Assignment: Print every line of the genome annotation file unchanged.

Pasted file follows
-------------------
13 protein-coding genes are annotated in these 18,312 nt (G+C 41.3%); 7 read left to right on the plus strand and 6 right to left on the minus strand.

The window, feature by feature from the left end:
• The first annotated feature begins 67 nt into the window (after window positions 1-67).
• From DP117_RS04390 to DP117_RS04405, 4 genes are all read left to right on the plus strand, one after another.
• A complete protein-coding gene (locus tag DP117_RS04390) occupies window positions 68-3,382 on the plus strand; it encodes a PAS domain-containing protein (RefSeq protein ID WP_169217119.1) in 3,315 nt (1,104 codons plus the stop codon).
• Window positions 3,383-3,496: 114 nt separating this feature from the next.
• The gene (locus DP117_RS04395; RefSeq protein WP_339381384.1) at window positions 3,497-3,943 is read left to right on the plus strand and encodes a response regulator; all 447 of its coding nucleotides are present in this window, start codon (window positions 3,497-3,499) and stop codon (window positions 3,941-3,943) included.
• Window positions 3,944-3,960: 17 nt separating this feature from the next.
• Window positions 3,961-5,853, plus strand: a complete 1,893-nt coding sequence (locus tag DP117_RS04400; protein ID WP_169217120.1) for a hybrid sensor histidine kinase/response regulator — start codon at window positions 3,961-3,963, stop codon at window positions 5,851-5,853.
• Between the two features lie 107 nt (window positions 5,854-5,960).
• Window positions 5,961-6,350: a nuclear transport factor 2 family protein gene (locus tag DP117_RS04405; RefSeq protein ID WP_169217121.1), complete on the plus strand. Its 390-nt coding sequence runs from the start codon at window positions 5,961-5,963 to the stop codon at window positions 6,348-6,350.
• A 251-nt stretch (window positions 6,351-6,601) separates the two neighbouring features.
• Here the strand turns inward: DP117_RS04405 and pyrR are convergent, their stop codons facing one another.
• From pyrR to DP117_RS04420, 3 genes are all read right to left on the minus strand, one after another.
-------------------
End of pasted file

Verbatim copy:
13 protein-coding genes are annotated in these 18,312 nt (G+C 41.3%); 7 read left to right on the plus strand and 6 right to left on the minus strand.

The window, feature by feature from the left end:
• The first annotated feature begins 67 nt into the window (after window positions 1-67).
• From DP117_RS04390 to DP117_RS04405, 4 genes are all read left to right on the plus strand, one after another.
• A complete protein-coding gene (locus tag DP117_RS04390) occupies window positions 68-3,382 on the plus strand; it encodes a PAS domain-containing protein (RefSeq protein ID WP_169217119.1) in 3,315 nt (1,104 codons plus the stop codon).
• Window positions 3,383-3,496: 114 nt separating this feature from the next.
• The gene (locus DP117_RS04395; RefSeq protein WP_339381384.1) at window positions 3,497-3,943 is read left to right on the plus strand and encodes a response regulator; all 447 of its coding nucleotides are present in this window, start codon (window positions 3,497-3,499) and stop codon (window positions 3,941-3,943) included.
• Window positions 3,944-3,960: 17 nt separating this feature from the next.
• Window positions 3,961-5,853, plus strand: a complete 1,893-nt coding sequence (locus tag DP117_RS04400; protein ID WP_169217120.1) for a hybrid sensor histidine kinase/response regulator — start codon at window positions 3,961-3,963, stop codon at window positions 5,851-5,853.
• Between the two features lie 107 nt (window positions 5,854-5,960).
• Window positions 5,961-6,350: a nuclear transport factor 2 family protein gene (locus tag DP117_RS04405; RefSeq protein ID WP_169217121.1), complete on the plus strand. Its 390-nt coding sequence runs from the start codon at window positions 5,961-5,963 to the stop codon at window positions 6,348-6,350.
• A 251-nt stretch (window positions 6,351-6,601) separates the two neighbouring features.
• Here the strand turns inward: DP117_RS04405 and pyrR are convergent, their stop codons facing one another.
• From pyrR to DP117_RS04420, 3 genes are all read right to left on the minus strand, one after another.